Back in the old days, a candidate would send a department a list of references and the department would send to each reference by postal mail a request for a letter which would be sent back by postal mail and followed up by a thank you sent again by postal mail. Faculty had a lot more secretarial support back then. This year I only got one such request, from a math department. Many departments have the candidates ask the recommendors to send letters directly by post and/or email. The best organized departments send the recommendors a link that leads to a secure upload page that puts the letter directly in the department's database.
Some misguided people like to send letters by post because they worry about the security of email and the electronic storage of their letters. Letters sent by post are far less secure. Copies of these letters must be made and these copies get left, on copy machines, in mailboxes in public areas, on peoples desks and in conference rooms. In any case it doesn't make sense to go crazy over security, any student with a little imagination can find a way to see their letters. Students: Don't do this. No good will come out of it.
There is an old saying "If a price is advertised as under $30 you can rest assured it is not $19.99." I take this saying into account when I read recommendation letters, particularly lines like "among the top half of complexity theorists graduating this year". In general I read letters more for what is not said than what is said.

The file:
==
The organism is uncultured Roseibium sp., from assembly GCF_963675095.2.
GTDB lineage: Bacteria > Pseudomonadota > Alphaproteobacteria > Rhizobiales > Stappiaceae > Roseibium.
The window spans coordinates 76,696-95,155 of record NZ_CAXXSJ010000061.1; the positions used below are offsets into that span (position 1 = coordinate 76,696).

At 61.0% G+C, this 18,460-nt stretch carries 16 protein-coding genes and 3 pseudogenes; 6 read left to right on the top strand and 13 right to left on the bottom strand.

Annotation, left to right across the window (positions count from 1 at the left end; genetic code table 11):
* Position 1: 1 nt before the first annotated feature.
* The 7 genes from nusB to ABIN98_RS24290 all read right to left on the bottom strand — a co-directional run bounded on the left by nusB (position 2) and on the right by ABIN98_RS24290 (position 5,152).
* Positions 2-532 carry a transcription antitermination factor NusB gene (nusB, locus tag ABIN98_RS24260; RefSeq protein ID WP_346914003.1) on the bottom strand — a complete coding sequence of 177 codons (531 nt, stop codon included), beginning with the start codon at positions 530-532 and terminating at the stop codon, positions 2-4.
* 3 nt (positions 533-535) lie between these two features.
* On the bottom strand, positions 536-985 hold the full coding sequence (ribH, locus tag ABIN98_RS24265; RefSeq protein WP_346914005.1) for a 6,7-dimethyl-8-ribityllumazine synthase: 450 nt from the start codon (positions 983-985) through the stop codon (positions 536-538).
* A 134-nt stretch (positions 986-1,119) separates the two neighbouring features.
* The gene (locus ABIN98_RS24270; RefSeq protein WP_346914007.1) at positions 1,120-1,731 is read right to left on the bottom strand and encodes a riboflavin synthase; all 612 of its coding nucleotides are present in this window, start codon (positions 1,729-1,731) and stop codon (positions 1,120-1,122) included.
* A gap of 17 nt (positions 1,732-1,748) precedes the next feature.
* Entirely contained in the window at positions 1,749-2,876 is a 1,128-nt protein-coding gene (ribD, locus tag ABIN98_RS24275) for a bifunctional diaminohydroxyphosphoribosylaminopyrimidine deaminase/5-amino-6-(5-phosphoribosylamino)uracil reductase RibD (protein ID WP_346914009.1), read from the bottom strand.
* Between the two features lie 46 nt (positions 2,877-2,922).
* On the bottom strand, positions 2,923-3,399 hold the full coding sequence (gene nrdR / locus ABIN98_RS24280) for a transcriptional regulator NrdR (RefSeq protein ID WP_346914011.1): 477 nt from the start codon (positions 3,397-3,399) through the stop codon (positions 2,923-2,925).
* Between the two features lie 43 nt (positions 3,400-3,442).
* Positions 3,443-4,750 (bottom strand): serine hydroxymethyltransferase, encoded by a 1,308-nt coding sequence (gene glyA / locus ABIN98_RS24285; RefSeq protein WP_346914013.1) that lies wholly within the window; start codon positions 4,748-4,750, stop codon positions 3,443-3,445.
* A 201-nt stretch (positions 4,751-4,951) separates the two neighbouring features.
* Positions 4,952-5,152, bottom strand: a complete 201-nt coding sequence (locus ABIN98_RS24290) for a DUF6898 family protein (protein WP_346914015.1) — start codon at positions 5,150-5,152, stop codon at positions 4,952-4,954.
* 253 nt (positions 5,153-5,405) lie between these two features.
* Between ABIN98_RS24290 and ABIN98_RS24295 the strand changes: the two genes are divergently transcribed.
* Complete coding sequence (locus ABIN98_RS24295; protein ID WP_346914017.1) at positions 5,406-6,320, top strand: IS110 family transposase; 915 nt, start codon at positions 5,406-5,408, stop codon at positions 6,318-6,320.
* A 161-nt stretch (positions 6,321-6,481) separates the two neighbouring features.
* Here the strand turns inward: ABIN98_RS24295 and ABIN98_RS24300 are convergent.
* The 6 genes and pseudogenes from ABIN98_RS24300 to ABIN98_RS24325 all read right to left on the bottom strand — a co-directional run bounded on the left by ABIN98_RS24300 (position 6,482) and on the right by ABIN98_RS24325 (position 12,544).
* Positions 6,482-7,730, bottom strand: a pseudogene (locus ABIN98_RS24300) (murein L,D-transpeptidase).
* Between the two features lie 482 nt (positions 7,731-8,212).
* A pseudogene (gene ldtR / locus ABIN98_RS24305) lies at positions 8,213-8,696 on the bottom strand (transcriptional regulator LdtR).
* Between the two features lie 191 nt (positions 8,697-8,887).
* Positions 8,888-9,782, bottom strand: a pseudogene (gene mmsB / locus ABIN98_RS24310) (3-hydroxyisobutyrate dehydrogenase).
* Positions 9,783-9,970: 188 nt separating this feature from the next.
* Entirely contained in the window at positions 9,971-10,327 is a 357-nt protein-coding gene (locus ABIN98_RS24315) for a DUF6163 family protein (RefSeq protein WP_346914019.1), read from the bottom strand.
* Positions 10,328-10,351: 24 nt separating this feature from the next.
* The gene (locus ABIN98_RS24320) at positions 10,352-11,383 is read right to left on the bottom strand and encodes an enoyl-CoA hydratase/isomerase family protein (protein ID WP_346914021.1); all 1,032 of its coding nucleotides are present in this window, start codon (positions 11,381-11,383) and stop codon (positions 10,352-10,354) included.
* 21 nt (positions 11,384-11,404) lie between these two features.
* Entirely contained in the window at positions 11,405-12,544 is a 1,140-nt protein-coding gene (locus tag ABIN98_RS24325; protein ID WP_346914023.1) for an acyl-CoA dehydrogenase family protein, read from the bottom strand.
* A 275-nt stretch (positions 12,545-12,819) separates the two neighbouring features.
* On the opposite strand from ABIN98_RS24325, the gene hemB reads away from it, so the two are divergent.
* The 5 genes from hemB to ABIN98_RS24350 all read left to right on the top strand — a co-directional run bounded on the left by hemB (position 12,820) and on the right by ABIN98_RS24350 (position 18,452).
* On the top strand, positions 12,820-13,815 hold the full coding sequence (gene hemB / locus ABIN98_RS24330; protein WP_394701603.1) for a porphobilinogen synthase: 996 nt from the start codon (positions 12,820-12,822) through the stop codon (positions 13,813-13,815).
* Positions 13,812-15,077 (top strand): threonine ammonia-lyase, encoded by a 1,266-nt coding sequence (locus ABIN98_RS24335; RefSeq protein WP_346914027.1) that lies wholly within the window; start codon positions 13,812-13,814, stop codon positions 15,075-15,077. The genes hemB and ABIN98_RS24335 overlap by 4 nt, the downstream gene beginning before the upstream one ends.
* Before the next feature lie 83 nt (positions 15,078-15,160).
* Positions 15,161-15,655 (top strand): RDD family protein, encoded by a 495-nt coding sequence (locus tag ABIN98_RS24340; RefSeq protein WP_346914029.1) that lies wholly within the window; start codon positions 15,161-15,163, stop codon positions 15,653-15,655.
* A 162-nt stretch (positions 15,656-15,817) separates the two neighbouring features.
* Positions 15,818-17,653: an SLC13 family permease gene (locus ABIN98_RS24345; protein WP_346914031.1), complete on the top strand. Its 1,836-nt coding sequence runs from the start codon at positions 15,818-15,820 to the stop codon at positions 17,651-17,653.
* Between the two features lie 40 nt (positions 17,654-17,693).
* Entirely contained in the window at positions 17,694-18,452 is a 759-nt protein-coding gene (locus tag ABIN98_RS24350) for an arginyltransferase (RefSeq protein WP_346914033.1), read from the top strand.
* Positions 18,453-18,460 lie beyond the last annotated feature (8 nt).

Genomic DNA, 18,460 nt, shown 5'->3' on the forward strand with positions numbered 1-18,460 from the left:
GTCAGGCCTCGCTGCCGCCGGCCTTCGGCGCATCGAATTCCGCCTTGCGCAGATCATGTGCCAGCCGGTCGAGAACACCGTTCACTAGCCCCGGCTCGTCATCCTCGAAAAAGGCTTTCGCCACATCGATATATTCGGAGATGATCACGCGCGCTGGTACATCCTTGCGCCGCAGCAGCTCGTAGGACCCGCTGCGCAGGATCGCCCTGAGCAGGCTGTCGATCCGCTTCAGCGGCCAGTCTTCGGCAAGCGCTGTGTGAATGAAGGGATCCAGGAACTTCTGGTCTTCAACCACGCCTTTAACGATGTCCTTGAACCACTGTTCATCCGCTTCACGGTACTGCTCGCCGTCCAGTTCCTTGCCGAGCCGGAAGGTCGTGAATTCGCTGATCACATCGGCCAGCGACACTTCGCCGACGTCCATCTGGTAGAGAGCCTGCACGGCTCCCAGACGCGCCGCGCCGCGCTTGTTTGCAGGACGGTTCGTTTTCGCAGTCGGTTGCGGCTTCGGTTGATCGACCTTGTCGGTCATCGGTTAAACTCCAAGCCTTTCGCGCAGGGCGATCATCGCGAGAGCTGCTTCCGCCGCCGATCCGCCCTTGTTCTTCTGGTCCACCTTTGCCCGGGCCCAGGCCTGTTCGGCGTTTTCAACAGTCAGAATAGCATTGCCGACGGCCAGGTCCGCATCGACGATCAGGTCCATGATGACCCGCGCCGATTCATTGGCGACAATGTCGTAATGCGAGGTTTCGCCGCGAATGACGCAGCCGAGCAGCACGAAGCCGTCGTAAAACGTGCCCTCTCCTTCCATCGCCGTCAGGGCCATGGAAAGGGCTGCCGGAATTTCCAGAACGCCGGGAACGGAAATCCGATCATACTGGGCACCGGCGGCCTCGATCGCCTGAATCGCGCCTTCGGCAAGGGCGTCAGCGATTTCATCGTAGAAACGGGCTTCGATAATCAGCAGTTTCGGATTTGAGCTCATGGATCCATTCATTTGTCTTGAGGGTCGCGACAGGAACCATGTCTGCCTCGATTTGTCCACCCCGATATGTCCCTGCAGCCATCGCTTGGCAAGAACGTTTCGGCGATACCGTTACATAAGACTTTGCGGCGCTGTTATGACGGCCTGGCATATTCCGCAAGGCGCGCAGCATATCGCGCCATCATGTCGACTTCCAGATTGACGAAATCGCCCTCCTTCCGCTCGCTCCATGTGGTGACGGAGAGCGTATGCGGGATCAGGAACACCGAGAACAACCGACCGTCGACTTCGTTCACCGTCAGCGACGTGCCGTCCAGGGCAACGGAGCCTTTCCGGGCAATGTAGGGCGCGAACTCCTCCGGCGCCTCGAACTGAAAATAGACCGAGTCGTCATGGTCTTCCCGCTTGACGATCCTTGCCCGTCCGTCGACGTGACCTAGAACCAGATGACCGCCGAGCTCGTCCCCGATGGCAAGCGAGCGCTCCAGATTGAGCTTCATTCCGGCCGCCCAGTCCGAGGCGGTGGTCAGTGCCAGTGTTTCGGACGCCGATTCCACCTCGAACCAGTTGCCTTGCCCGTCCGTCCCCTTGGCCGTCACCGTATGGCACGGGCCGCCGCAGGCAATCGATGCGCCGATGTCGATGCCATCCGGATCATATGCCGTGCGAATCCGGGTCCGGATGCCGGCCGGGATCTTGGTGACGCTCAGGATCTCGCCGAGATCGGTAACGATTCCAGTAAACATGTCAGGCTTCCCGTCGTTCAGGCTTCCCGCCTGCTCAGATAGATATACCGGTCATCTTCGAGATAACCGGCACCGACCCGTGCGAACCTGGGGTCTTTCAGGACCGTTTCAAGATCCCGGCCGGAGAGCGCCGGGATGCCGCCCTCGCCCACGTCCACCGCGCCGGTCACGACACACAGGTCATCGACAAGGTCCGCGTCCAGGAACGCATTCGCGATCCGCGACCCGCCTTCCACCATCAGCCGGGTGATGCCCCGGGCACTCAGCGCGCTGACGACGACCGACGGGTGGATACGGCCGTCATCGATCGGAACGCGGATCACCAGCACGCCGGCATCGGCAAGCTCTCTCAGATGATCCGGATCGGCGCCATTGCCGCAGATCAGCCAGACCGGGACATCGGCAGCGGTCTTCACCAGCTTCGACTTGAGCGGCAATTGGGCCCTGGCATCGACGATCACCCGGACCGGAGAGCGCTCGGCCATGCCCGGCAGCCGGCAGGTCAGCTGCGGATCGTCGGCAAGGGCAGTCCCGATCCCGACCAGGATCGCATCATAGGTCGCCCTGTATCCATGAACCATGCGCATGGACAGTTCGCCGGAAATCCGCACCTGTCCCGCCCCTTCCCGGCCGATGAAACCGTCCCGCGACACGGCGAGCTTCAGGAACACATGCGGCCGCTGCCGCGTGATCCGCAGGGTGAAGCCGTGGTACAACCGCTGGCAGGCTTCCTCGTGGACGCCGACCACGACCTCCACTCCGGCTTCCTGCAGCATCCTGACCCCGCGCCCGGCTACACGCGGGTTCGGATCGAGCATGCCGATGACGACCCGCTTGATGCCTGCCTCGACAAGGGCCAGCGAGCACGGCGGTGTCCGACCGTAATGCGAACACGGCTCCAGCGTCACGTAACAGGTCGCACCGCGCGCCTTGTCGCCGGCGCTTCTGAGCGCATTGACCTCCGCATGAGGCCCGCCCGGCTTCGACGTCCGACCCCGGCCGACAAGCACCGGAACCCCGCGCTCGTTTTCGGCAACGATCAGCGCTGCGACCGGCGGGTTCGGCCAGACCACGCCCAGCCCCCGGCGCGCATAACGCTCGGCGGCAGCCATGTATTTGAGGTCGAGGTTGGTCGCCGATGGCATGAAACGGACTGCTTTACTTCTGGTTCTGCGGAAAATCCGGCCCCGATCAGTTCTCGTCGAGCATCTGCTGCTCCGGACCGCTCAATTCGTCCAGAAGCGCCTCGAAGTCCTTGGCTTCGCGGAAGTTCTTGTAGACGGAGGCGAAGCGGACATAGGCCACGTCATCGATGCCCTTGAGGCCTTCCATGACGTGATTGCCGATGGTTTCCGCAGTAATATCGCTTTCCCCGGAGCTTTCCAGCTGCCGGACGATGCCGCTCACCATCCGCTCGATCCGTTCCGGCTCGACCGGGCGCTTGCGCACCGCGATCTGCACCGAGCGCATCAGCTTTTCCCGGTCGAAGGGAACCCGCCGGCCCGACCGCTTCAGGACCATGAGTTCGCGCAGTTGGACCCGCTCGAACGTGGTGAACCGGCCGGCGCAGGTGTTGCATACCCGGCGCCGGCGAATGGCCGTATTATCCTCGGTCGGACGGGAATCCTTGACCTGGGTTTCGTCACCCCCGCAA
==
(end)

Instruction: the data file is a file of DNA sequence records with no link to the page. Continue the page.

"Strong potential" looks good for a fresh Ph.D. and the kiss of death for a senior candidate.
I ignore negative recommendations as probably personal issues. If you really dislike someone write a lukewarm letter. Seriously, if you don't feel you can write a strong letter for someone make up an excuse for why they shouldn't list you as a reference. Don't refuse to write if you get a request directly from a department. No letter is seen as a negative letter.
"I recommend" is a weak recommendation. "I very strongly recommend" is a strong recommendation. "I give my strongest recommendation" is a meaningless lie. "Don't hire this person because we plan to make him/her an offer and we want him/her for ourselves" is as strong as they get.